Remembering The Mighty Hannibal 1939-2014

Hannibal performing at a record hop, with WAOK's Burke Johnson, ca. 1966.

Hannibal performing at a record hop, with WAOK’s Burke Johnson, ca. 1966.

Thursday, January 30th, 4:30 pm. Routinely checking Facebook, my stomach made an uncomfortable twisting motion and I felt my cheeks go numb as I read an update from Norton Records’ Billy Miller stating something that I honestly never thought I’d actually have to face. The Mighty Hannibal was gone.

I am not interested in writing any kind of an official obituary, eulogy or summary of the man’s life and career. You’ve read that already. Frankly, I’ve been struggling with how or even if I should deal with this publicly on the Georgia Soul blog. Ultimately, I believe that Hannibal’s passing deserves to be acknowledged on the web site whether I can truly do the man justice or not. It’s not just fodder for social media for me. It’s real. It hurts.

Hannibal and I had our ups and downs. Many people who knew him could tell you the same. James Shaw pulled no punches, went after everything that he wanted – sometimes to extremes – and didn’t cut any slack.

You’ve probably already read accounts from multiple people who received daily phone calls from Hannibal. It’s possible that you’ve read that if he had to leave more than a couple of voice messages, his tone would change from “It’s Hannibal. Give me a call when you get a chance” to a more passive-aggressive “Please give me a call back when you can” and then his infamous “Am I on your totem pole” line. On a couple of occasions, I’m sorry to say that I heard worse from him.

Hannibal had a sharp sense of humor as well, and I loved hearing that laugh of his when he became too tickled to contain himself. I can’t describe the sound, but it’s forever burned into my brain, and I’m a better man for it. A number of years ago, I was in Rabun County, Georgia in some road-side vegetable stand when Hannibal called. When I told him where I was, he laughed so hard and told me “Well you just have a good time up there. Ain’t no way you’d ever see no brother up in the mountains!” I looked over at the African-American couple picking out cucumbers a few feet away from me, smiled and told him that one day I’d have to bring him up there with me.

We spoke on the phone countless times, sometimes daily, sometimes weekly. I wasn’t unique though. This is just what Hannibal did as an elderly man who spent his youth as a hustler. His mind was still as active as ever, his body was slowing down, his eyesight gone. Hannibal loved staying on people’s radar but he also loved keeping his mind as sharp as he could, so he let his fingers do the walking and cycled through a list of contacts that spanned the last 50 years of his life. I wasn’t always able to keep pace. Once, the first time we ever had a falling out, I told Hannibal that I was talking to him more than I talk to my own mother. This was unfair, and he didn’t react to it well. But in time, I apologized, he forgave me and that was that.

Last summer, Hannibal was in Atlanta to record a new song, a cover version of Lattimore’s “Let’s Straighten It Out”. Hannibal was excited, as he always was when he had a new project on the horizon. He called, and asked if I would put it up on my blog. He had somebody email me the mp3. I slacked, Hannibal got angry with me and we finally had a rather terse phone conversation in early December, the last time I ever received a phone call from him. I always figured that he never held a grudge against me before, and that in time, we’d figure out our differences and go back to complaining about who was winning Grammy awards, how his plans to move back to Atlanta were progressing, how many tens of thousands of dollars and what kind of guns Michael Thevis kept in his desk at the Sound Pit, and what that next movie would be to feature one of his songs. Oh, and could I write something on my web site about that for him? Time ran out on Thursday.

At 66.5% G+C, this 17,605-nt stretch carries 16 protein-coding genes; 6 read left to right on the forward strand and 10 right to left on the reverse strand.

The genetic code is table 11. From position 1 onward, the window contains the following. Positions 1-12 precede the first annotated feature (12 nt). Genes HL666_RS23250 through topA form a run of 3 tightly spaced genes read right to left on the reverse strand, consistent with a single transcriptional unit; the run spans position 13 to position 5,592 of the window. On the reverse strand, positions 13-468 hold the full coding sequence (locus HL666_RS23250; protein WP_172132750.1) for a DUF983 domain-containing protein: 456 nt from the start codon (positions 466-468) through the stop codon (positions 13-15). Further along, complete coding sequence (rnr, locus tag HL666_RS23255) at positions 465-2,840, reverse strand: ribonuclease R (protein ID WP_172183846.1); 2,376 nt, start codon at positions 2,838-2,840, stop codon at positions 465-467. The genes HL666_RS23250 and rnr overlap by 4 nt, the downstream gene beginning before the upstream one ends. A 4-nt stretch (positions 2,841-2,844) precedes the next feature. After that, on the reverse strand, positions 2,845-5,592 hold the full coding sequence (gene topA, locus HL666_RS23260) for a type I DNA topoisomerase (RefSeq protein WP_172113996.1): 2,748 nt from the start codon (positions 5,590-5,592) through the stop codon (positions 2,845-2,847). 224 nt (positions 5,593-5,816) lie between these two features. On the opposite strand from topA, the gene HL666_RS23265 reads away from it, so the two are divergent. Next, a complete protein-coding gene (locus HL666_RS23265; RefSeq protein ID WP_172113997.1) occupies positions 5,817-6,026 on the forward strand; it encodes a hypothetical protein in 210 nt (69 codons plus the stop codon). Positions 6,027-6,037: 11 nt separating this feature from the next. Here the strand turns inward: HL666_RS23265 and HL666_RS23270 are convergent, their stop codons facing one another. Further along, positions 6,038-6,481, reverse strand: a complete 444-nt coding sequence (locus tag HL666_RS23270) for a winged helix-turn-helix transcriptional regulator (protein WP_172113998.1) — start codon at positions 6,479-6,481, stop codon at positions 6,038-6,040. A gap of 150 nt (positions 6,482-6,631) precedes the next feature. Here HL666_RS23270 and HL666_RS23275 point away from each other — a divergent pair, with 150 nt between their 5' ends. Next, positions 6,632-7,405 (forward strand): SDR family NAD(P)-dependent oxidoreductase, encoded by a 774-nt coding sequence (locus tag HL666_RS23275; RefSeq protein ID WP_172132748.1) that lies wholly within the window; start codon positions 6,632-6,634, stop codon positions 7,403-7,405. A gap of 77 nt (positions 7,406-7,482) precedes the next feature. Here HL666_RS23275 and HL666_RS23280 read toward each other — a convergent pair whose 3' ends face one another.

Part of me hopes that I can be as hard-nosed, cantankerous, insightful and focused in my old age as he was. Mostly though, I just want to somehow adopt his carefree laugh and hope to know half as much about the world as he did. As long as I’ve researched soul music, as many singers and musicians as I’ve met over the years, everyone – every last person – could tell you any number of stories about Hannibal. Mention his name to anyone who knew him and more often than not you’d get a good laugh and a head shake out of that person before they’d launch into their favorite tale about the man. He was infectious and he was loved.

The man had a way of living life like I’ve never encountered in anyone else I’ve ever met, and I’m so very grateful for having known him. Those records will never get old.

Much too late to earn Hannibal’s forgiveness, I’m finally getting around to posting his version of “Let’s Straighten It Out”, his final recording, and yeah. I’m really going to miss those phone calls, even as difficult as they could be sometimes.

Listen to “Let’s Straighten It Out” (2013).

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2 Responses to Remembering The Mighty Hannibal 1939-2014

  1. Class all the way, Brian. Well-written and thoughtful.

  2. J. Deck says:

    Thanks for that, Brian. Nice tribute.

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